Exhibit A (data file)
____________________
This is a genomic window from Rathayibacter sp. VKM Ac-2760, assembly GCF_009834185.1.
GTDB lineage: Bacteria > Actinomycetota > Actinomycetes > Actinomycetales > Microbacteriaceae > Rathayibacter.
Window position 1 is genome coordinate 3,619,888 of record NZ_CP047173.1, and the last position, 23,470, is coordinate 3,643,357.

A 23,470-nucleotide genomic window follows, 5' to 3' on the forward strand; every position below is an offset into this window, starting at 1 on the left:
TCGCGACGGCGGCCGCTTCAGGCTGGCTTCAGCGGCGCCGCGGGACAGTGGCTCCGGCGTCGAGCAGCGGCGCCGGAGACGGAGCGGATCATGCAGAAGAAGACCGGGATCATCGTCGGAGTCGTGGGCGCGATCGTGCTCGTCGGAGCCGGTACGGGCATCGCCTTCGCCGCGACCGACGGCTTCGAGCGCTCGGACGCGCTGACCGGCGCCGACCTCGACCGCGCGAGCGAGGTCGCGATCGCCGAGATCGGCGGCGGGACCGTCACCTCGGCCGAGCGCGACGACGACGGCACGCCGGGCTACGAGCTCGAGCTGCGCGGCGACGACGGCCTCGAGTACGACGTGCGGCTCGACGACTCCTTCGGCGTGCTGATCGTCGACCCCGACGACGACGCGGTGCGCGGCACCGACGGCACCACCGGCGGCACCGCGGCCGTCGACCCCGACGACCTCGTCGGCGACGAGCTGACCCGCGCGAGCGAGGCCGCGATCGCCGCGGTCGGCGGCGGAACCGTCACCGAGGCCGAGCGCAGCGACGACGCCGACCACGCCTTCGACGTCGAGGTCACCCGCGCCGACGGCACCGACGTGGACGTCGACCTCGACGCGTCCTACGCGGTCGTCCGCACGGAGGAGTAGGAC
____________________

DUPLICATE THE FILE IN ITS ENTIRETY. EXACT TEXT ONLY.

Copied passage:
This is a genomic window from Rathayibacter sp. VKM Ac-2760, assembly GCF_009834185.1.
GTDB lineage: Bacteria > Actinomycetota > Actinomycetes > Actinomycetales > Microbacteriaceae > Rathayibacter.
Window position 1 is genome coordinate 3,619,888 of record NZ_CP047173.1, and the last position, 23,470, is coordinate 3,643,357.

A 23,470-nucleotide genomic window follows, 5' to 3' on the forward strand; every position below is an offset into this window, starting at 1 on the left:
TCGCGACGGCGGCCGCTTCAGGCTGGCTTCAGCGGCGCCGCGGGACAGTGGCTCCGGCGTCGAGCAGCGGCGCCGGAGACGGAGCGGATCATGCAGAAGAAGACCGGGATCATCGTCGGAGTCGTGGGCGCGATCGTGCTCGTCGGAGCCGGTACGGGCATCGCCTTCGCCGCGACCGACGGCTTCGAGCGCTCGGACGCGCTGACCGGCGCCGACCTCGACCGCGCGAGCGAGGTCGCGATCGCCGAGATCGGCGGCGGGACCGTCACCTCGGCCGAGCGCGACGACGACGGCACGCCGGGCTACGAGCTCGAGCTGCGCGGCGACGACGGCCTCGAGTACGACGTGCGGCTCGACGACTCCTTCGGCGTGCTGATCGTCGACCCCGACGACGACGCGGTGCGCGGCACCGACGGCACCACCGGCGGCACCGCGGCCGTCGACCCCGACGACCTCGTCGGCGACGAGCTGACCCGCGCGAGCGAGGCCGCGATCGCCGCGGTCGGCGGCGGAACCGTCACCGAGGCCGAGCGCAGCGACGACGCCGACCACGCCTTCGACGTCGAGGTCACCCGCGCCGACGGCACCGACGTGGACGTCGACCTCGACGCGTCCTACGCGGTCGTCCGCACGGAGGAGTAGGAC